Yet what we know in advanced research is still a long way from being integrated into the way we act as a society or in business. In a Science and Democracy Lecture given at the Harvard Graduate School on the role of emotions in politics, policy and life, David Brooks encourages listeners to learn to love the irrational mind. Colleagues attending, like Steven Pinker, were apparently skeptical, holding on to the notion that trusting irrationality could only lead to bad decisions (like voting for George W. Bush because we would like to have a beer with him!), and that quantifiable measures like IQ were clearly a better indicator of success.
Here we face a gap between what science knows, and how policy is made. I think one reason may lie in a confusion between two notions of irrationality—one pre- and the other post-rational. The one we (justifiably) fear is the pre-rational orientation to superstition, blind faith, unreflected emotion, and the reliance on untrained instinct which invariably expresses itself in the incompetence and corruption that give us poor decisions.
Post-rational thinking, by contrast, simply understands how our brains actually work, and takes this into account. A research colleague of mine here in Germany, Klaus Grochowiak, has come to view the biological functioning of our brains as simply flawed. In an article on the neurobiological aspects of compulsion disorders, he explains (in German), for example, that our dopamine system makes no distinction between sustainable and unsustainable behaviors, rewarding the intake of addictive substances and addictive behaviors as freely as success in achieving goals that improve our lives and our chances of survival. Irrationality is hardwired into the very biology of our brains. Rather than despair at the results of our biological evolution, however, we can celebrate the insights we are developing into the lack of its perfection.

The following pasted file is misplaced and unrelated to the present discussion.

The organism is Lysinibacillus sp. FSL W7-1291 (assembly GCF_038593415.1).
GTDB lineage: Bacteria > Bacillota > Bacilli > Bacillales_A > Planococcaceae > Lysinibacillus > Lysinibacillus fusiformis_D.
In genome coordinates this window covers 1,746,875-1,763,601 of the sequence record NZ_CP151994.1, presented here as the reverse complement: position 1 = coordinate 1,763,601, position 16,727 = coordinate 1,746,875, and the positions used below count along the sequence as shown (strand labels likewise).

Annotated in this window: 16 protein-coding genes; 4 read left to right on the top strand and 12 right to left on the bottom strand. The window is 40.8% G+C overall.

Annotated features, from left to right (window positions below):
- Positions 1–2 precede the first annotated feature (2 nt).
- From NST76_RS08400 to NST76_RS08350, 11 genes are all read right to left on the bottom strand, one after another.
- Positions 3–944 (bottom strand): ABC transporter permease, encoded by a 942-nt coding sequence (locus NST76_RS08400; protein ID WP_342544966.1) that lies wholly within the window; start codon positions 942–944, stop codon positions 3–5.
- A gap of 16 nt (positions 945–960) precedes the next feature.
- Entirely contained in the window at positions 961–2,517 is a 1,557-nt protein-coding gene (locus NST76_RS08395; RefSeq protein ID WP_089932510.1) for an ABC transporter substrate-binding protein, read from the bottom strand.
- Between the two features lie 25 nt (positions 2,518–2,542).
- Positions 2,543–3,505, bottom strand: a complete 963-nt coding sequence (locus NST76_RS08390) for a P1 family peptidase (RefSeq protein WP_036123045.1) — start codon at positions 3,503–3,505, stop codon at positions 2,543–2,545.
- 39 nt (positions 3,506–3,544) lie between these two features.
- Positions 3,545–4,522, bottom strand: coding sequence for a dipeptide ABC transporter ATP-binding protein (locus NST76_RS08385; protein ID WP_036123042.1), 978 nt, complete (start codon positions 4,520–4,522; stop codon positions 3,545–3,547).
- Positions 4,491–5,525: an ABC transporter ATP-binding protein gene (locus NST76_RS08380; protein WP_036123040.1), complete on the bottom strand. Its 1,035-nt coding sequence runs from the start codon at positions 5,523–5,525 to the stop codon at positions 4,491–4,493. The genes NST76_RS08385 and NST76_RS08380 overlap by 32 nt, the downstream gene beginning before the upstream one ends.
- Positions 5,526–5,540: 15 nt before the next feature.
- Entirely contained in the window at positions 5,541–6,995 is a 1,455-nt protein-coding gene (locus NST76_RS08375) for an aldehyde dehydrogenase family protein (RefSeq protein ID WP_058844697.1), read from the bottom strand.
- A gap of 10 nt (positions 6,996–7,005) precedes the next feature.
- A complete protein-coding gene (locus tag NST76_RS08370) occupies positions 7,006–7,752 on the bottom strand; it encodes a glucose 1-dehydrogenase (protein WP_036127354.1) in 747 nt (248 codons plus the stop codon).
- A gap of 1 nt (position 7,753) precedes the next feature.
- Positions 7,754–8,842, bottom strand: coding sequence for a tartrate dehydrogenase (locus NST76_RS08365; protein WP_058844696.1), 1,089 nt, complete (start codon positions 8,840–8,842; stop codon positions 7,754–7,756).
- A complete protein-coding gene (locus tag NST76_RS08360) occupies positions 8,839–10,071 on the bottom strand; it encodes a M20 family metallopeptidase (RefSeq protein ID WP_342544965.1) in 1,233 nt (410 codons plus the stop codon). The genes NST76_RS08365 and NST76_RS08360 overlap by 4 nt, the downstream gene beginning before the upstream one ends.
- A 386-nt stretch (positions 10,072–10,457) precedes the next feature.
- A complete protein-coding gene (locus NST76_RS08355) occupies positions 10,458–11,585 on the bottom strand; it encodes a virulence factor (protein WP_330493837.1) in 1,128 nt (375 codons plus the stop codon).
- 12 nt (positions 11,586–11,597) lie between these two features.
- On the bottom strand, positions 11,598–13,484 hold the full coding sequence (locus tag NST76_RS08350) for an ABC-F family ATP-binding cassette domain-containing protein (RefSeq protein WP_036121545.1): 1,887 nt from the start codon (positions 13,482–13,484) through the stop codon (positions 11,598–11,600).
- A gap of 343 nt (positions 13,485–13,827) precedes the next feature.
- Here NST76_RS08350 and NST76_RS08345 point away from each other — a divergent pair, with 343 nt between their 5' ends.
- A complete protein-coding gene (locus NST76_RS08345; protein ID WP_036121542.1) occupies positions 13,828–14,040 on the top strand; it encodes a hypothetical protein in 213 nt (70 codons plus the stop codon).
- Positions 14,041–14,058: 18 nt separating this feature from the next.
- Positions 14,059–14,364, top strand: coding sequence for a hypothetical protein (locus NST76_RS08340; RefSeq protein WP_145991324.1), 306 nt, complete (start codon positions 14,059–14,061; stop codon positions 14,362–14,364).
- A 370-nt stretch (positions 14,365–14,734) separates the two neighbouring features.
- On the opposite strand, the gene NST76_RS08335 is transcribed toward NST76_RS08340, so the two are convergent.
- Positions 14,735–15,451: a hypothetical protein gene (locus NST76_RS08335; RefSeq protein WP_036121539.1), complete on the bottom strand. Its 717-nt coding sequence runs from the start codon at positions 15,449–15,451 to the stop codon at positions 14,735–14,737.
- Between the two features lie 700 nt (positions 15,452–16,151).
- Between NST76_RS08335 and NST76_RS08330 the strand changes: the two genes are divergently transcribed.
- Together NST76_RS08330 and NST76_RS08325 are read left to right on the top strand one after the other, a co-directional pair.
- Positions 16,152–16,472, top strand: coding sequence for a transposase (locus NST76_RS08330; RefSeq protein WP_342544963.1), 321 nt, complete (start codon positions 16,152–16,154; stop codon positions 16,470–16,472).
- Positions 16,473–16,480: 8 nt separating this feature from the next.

Since it is our very nature, it would seem to be better to understand irrationality than to fight it. For if we can predict the ways in which our brain misleads us into poor decisions, we can design policy to deal wisely with our irrational nature. Just as there are two kinds of irrationality, there are (at least) two kinds of reason, and the two are not equally qualified to deal with irrational complexity. The first is atemporal and is expressed in logic and analysis, and is the objective reason which reached its end in the Enlightenment. The second kind of reason is subjective and narrative, and is expressed in our giving reasons for what we do.
Reasons can be understood. Motives, no matter how “irrational” from a given perspective, can be taken into account. Dealing intelligently with our irrationality is likely the highest expression of reason we are capable of. Narrative strategies show us how to deal rationally with our irrationality. Listening to stories in the context of lived experience gives us the chance to recognize patterns in the stories that make sense of what we perceive. What we can make sense of, we can deal with, though the actions we will need to take will seem counter-intuitive to those identified with pre-rational instinctual approaches to decisions, or planning approaches based on analysis. Narrative approaches to strategy require a new and different skill set: the trust in the face of uncertainty typical of entrepreneurs, the ability to deal with ambiguity which is a mark of emotional and social intelligence, and good judgement in the face of a broad range of potential solutions to complex problems, to name a few. And it requires a network of relationships in which our stories can be told and understood, and actions be taken to respond to them intelligently.
All of this points in the direction of sense-making as becoming the key ability for developing the successful strategies we need to solve the challenges we face.